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The Miracle Worker: A Play Paperback – June 17, 2008


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Product Details

  • Paperback: 128 pages
  • Publisher: Scribner; Reprint edition (June 17, 2008)
  • Language: English
  • ISBN-10: 1416590846
  • ISBN-13: 978-1416590842
  • Product Dimensions: 5.2 x 0.4 x 8 inches
  • Shipping Weight: 4.2 ounces (View shipping rates and policies)
  • Average Customer Review: 4.3 out of 5 stars  See all reviews (93 customer reviews)
  • Amazon Best Sellers Rank: #58,462 in Books (See Top 100 in Books)

Editorial Reviews

Review

"Radiant, emotion-charged, memorable, superb!" -- The Philadelphia Inquirer

About the Author

William Gibson has written plays, poetry, fiction, and an autobiographical family chronicle called A Mass for the Dead. The Miracle Worker, his most popular play, and Two for the Seesaw were both produced on Broadway and made into motion pictures. In 1982 he wrote a sequel to The Miracle Worker called Monday after the Miracle, which was based on the life of Helen Keller as a college student with Annie Sullivan as her tutor and translator. William Gibson now lives in Stockbridge, Massachusetts, where he co-founded the Berkshire Theatre Festival.

Customer Reviews

I bought this book for my son because it was on his summer reading list.
Tee Cee
Gibson's characters are carefully drawn, the dialogue is insightful, and the drama is powerful.
JN
This is one of the best stories ever told of a blind, deaf and mute girl and her teacher.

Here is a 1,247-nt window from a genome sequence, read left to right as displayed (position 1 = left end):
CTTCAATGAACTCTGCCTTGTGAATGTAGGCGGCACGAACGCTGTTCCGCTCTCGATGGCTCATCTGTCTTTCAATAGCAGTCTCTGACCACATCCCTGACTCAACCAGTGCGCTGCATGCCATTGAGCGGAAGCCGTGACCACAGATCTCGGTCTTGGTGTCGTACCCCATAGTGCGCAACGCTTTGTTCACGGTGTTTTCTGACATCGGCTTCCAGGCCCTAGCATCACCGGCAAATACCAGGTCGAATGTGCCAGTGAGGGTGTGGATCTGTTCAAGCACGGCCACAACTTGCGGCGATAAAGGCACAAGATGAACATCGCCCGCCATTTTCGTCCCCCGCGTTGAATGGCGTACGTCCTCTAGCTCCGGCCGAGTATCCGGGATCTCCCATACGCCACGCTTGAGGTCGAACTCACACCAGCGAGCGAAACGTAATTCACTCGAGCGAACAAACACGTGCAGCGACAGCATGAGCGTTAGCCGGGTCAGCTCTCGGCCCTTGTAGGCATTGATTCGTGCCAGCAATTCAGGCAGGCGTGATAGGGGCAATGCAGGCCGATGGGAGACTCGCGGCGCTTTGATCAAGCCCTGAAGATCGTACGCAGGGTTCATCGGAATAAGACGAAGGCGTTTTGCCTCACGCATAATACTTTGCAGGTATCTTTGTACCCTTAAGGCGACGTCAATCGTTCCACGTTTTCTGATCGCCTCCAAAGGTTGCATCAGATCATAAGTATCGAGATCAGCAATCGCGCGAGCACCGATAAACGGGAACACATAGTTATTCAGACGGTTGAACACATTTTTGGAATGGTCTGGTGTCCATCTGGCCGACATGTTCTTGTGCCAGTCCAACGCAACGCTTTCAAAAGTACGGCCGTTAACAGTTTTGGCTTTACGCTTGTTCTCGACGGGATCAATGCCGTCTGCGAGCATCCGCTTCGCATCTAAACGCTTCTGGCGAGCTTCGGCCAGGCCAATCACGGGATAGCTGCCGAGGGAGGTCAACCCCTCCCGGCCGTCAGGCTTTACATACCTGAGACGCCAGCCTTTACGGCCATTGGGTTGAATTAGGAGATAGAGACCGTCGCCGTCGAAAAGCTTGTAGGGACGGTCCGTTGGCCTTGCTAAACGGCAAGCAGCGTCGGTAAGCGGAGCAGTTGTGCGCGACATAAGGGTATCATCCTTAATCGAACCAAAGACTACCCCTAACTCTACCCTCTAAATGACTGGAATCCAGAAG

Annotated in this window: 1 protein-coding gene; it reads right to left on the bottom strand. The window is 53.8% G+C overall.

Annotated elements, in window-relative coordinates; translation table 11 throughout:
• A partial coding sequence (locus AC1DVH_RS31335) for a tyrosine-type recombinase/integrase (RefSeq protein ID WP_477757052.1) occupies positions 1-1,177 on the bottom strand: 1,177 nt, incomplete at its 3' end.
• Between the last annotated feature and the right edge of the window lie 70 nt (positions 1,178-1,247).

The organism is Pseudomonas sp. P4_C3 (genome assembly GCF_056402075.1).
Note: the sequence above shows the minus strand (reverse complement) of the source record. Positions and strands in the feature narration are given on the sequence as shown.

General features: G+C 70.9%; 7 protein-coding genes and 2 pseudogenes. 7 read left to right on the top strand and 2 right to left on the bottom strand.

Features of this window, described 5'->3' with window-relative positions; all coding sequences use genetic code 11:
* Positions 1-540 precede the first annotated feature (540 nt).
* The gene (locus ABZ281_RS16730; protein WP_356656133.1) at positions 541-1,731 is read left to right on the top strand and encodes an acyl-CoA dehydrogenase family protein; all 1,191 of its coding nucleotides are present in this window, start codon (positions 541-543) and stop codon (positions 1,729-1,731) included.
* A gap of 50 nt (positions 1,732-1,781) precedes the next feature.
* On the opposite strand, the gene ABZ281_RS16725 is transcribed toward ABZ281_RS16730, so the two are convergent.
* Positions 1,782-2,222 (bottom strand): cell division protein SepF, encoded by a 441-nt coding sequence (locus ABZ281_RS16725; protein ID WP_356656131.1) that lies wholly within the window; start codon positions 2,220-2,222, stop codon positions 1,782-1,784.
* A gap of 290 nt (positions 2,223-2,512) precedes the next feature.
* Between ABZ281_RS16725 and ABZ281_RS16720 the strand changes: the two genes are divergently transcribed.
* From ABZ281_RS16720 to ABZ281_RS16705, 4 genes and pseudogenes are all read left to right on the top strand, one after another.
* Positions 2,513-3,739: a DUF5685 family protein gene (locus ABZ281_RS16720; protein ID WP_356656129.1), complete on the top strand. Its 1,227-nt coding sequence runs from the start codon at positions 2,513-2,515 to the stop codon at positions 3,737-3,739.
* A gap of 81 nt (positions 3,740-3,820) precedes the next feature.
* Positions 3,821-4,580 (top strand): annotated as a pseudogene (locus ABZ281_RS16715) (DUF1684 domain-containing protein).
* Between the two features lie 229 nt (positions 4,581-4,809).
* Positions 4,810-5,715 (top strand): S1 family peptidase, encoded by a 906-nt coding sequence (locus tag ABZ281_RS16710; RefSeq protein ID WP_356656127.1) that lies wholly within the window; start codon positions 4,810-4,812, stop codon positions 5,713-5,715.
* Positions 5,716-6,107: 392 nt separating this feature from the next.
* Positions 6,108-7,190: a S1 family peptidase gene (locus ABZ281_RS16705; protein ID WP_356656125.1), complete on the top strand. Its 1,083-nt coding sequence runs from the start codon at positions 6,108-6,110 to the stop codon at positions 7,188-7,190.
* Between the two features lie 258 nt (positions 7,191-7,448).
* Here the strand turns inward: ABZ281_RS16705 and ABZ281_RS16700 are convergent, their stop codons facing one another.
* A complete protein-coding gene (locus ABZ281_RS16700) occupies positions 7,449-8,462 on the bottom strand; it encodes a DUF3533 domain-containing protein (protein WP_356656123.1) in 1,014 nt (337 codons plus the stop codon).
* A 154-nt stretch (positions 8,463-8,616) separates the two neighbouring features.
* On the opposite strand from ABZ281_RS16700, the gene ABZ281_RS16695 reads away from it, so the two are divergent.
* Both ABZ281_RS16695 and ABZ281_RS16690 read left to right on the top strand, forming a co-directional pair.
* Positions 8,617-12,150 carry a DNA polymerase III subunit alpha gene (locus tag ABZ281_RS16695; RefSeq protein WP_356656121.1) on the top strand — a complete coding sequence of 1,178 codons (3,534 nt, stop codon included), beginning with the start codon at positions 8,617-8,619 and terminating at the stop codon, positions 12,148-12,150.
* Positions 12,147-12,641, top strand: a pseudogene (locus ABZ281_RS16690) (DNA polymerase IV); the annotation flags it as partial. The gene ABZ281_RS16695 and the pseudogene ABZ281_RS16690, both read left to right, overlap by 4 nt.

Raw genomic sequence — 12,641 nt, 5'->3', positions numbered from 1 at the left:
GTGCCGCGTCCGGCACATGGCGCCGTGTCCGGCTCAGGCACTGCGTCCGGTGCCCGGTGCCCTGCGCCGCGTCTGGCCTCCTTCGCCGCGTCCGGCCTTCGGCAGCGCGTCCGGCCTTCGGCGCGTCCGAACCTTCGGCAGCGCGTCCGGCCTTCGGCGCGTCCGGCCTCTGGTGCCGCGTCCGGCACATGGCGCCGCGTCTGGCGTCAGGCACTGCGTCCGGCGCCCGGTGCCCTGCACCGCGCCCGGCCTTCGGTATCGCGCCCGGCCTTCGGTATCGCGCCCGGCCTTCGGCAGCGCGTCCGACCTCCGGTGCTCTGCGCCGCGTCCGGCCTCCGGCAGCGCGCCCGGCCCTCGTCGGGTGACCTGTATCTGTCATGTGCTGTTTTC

John Stephens

Most Helpful Customer Reviews

53 of 57 people found the following review helpful By 6502Lane on May 31, 2005
Format: Mass Market Paperback
If you're looking for cyberpunk reading material, be warned: this is NOT the same William Gibson of Neuromancer fame, though a brief perusal of the Amazon description should have told you this.

William Gibson, the cyberpunk novelist, was born in 1948; this play by William Gibson, the playwright (b. 1914), was first produced in 1959. To the idiots leaving 1-star / negative reviews of this item without having read the description, you got what you deserved. A quick perusal of Gibson's own website gives you a concise list of the books he's written.
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25 of 25 people found the following review helpful By Michael J. Mazza HALL OF FAME on October 28, 2001
Format: Paperback
"The Miracle Worker," a play by William Gibson, has had an enduring presence as a piece of living literature. It appeared on Broadway during the 1959-60 dramatic season, was made into a motion picture a couple of years later, and then was remade as a television movie for the 1979-80 season. The play's genesis lies in the real story of Helen Keller (1880-1968), the woman who was struck deaf and blind by illness at the age of 19 months. "The Miracle Worker" tells how a young Helen was led out of her prison of silence and darkness by the remarkable Anne Sullivan, who set out to teach the girl sign language.
"The Miracle Worker" is a truly great play. Gibson brilliantly takes the historical facts of Keller's childhood (many of which can be found in "The Story of My Life," Keller's 1902 autobiography) and turns them into a suspenseful, profoundly moving piece of theater. Although the core of the play is the fiery relationship between Sullivan and the wildly undisciplined Helen, Gibson's drama takes in the entire Keller household. I was particularly moved by the relationship between "Miss Annie" and Helen's frustrated but devoted mother.
"The Miracle Worker" is remarkable because much of the story is told not in dialogue, but in Gibson's stage directions. This is one of those plays which is not only powerful in performance, but also a gripping read.